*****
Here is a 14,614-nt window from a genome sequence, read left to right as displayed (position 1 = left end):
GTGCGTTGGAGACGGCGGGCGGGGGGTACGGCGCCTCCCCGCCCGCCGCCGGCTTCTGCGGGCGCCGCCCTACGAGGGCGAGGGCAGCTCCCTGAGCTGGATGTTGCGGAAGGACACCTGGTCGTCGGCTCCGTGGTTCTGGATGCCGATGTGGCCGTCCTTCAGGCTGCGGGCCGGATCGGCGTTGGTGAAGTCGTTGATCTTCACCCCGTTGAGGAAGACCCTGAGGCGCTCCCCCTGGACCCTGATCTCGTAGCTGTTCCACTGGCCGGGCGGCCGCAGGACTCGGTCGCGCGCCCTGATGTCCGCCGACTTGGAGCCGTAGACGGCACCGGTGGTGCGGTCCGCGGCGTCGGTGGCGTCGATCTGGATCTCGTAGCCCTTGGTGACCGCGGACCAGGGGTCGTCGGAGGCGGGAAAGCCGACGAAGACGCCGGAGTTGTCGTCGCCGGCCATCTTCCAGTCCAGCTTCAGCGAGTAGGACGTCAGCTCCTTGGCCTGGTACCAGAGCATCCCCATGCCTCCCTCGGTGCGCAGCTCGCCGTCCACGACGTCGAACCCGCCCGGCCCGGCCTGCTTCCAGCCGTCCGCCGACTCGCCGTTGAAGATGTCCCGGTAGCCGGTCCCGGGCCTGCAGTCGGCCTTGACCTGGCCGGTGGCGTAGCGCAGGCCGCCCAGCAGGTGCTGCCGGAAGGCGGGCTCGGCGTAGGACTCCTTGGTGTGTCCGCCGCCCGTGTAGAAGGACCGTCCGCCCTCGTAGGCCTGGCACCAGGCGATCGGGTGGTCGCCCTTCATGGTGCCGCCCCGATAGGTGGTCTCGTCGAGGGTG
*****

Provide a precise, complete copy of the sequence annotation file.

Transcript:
Here is a 14,614-nt window from a genome sequence, read left to right as displayed (position 1 = left end):
GTGCGTTGGAGACGGCGGGCGGGGGGTACGGCGCCTCCCCGCCCGCCGCCGGCTTCTGCGGGCGCCGCCCTACGAGGGCGAGGGCAGCTCCCTGAGCTGGATGTTGCGGAAGGACACCTGGTCGTCGGCTCCGTGGTTCTGGATGCCGATGTGGCCGTCCTTCAGGCTGCGGGCCGGATCGGCGTTGGTGAAGTCGTTGATCTTCACCCCGTTGAGGAAGACCCTGAGGCGCTCCCCCTGGACCCTGATCTCGTAGCTGTTCCACTGGCCGGGCGGCCGCAGGACTCGGTCGCGCGCCCTGATGTCCGCCGACTTGGAGCCGTAGACGGCACCGGTGGTGCGGTCCGCGGCGTCGGTGGCGTCGATCTGGATCTCGTAGCCCTTGGTGACCGCGGACCAGGGGTCGTCGGAGGCGGGAAAGCCGACGAAGACGCCGGAGTTGTCGTCGCCGGCCATCTTCCAGTCCAGCTTCAGCGAGTAGGACGTCAGCTCCTTGGCCTGGTACCAGAGCATCCCCATGCCTCCCTCGGTGCGCAGCTCGCCGTCCACGACGTCGAACCCGCCCGGCCCGGCCTGCTTCCAGCCGTCCGCCGACTCGCCGTTGAAGATGTCCCGGTAGCCGGTCCCGGGCCTGCAGTCGGCCTTGACCTGGCCGGTGGCGTAGCGCAGGCCGCCCAGCAGGTGCTGCCGGAAGGCGGGCTCGGCGTAGGACTCCTTGGTGTGTCCGCCGCCCGTGTAGAAGGACCGTCCGCCCTCGTAGGCCTGGCACCAGGCGATCGGGTGGTCGCCCTTCATGGTGCCGCCCCGATAGGTGGTCTCGTCGAGGGTG